British Library Board (Power to Borrow) Bill

Part of the debate – in the House of Commons at 12:52 pm on 13th March 2020.

Alert me about debates like this

Photo of Neil O'Brien Neil O'Brien Conservative, Harborough 12:52 pm, 13th March 2020

My hon. Friend is absolutely correct. It is a hugely important national resource, and I will be coming back to some of his points. Indeed, one of the reasons why the British Library has been somewhat dependent historically on grant in aid is that it has these statutory responsibilities.

Just think about the history of this truly wonderful national institution. The old reading room, when it was still part of the British Museum, was host for long periods of time to an incredible and diverse group of people, some of whom did not necessarily see eye to eye. It played host not just to Lenin, but Orwell, not just to Gandhi, but Muhammad Ali Jinnah, not just to Karl Marx, famously, but also Hayek. There was Oscar Wilde on the one hand, and Rudyard Kipling on the other. The list goes on and on: George Bernard Shaw, Mark Twain, Virginia Woolf, H. G. Wells, Arthur Conan Doyle. Imagine all those historical figures together. It would be the ultimate dinner party at the end of time, although perhaps a slightly combustible one.

In recent years, as my hon. Friend the Member for Hitchin and Harpenden mentioned, it has been policy to give greater freedom and operational autonomy to our national museums, and our sponsored museums have already benefited from a huge reduction in bureaucracy and the associated costs.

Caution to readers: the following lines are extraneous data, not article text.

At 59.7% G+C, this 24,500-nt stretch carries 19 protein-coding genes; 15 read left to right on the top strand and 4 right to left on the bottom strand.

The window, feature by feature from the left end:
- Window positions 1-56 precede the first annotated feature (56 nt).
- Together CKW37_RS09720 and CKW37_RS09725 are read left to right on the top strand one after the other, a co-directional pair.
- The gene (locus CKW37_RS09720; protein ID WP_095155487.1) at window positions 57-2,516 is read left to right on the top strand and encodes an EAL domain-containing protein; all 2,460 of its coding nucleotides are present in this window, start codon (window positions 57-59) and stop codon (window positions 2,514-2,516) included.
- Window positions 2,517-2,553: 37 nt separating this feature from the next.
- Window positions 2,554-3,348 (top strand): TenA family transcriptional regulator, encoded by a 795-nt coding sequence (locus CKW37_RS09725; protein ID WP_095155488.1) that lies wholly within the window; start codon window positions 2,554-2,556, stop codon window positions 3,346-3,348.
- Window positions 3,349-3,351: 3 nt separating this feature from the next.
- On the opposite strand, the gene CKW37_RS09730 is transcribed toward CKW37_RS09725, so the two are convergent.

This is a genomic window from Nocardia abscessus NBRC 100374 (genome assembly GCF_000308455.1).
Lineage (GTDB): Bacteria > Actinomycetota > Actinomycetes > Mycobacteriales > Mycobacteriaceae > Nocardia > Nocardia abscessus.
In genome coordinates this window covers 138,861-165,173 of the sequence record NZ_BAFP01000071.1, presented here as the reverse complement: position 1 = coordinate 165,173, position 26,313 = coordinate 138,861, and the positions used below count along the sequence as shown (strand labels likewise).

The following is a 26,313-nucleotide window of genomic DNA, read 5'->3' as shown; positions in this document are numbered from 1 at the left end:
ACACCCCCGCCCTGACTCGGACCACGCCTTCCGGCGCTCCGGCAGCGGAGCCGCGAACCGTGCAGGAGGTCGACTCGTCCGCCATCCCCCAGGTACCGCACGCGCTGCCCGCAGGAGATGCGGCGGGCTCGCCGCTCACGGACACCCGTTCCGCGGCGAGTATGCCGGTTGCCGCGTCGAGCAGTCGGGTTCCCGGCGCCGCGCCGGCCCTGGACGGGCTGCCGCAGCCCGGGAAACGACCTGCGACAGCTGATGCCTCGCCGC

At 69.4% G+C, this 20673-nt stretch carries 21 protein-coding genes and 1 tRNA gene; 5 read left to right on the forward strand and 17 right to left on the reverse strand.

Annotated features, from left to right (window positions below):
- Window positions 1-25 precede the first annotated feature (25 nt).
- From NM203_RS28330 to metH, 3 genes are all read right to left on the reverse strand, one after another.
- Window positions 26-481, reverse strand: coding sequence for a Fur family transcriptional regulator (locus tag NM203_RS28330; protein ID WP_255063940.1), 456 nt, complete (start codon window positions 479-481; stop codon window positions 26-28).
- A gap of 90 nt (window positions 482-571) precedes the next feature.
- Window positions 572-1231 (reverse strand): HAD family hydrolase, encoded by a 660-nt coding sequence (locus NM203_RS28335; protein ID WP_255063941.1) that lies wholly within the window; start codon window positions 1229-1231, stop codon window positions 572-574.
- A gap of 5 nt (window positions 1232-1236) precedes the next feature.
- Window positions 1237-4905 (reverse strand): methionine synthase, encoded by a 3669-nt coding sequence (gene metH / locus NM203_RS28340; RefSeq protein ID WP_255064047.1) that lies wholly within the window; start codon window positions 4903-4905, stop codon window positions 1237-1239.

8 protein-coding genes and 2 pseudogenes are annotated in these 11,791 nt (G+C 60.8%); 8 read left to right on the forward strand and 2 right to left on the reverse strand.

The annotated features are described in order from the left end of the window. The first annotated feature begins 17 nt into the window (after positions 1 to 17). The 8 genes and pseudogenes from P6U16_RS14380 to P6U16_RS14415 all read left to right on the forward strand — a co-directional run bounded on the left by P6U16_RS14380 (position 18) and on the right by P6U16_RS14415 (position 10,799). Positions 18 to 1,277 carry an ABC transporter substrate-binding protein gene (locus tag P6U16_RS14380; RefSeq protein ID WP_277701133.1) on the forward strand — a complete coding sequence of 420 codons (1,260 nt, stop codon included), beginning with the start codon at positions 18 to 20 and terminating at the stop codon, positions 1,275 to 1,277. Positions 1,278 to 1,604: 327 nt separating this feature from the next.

In particular, the freedom to carry over reserves has been hugely beneficial and a big source of stability in the financing of these institutions. It has also been important to them that they have been able to determine the pay for their staff, so that they can retain the best and brightest.

As has already been mentioned, other national museums that are sponsored by the Department for Digital, Culture, Media and Sport have had the freedom to borrow following the reforms announced in 2013 and made permanent in 2015, but the British Library Act 1972 prevented the British Library from doing that. The Government’s strategic review of DCMS-sponsored museums in November 2017 concluded:

“Subject to Parliamentary time, DCMS and the British Library will explore scope for legislation that enables the British Library to borrow money.”

I am proud that we are acting on that recommendation. Removing the restriction brings the British Library into line with other national museums that already have the powers and gives it the potential to access more financial opportunities to support its growing work.

The British Library is still reliant on grant in aid for around 80% of its income, which is rather higher than some of the other institutions in the same category. I hope that the advent of the new borrowing powers will mean we can bring that percentage down over time to a level closer to some of the other institutions that are funded through the same channel. It is brilliant that the library is expanding its campus in north London, opening up new opportunities in what is sometimes described as the knowledge quarter around Euston and St Pancras.

I am conscious that while the library provides some amazing online services, as have already been mentioned, there is huge untapped potential, and that cannot necessarily be realised just through commercial partnerships. The library has done some interesting things with Google over the past couple of years, but there are limits to what can be done through more partnerships with commercial firms. As we have already discussed a little, the British Library secured £30 million of funding in the Budget this week to expand its intellectual property network to 20 centres by 2023, including, I am glad to say, one just over the border from us in Northamptonshire. That will help our businesses in Harborough, Oadby and Wigston.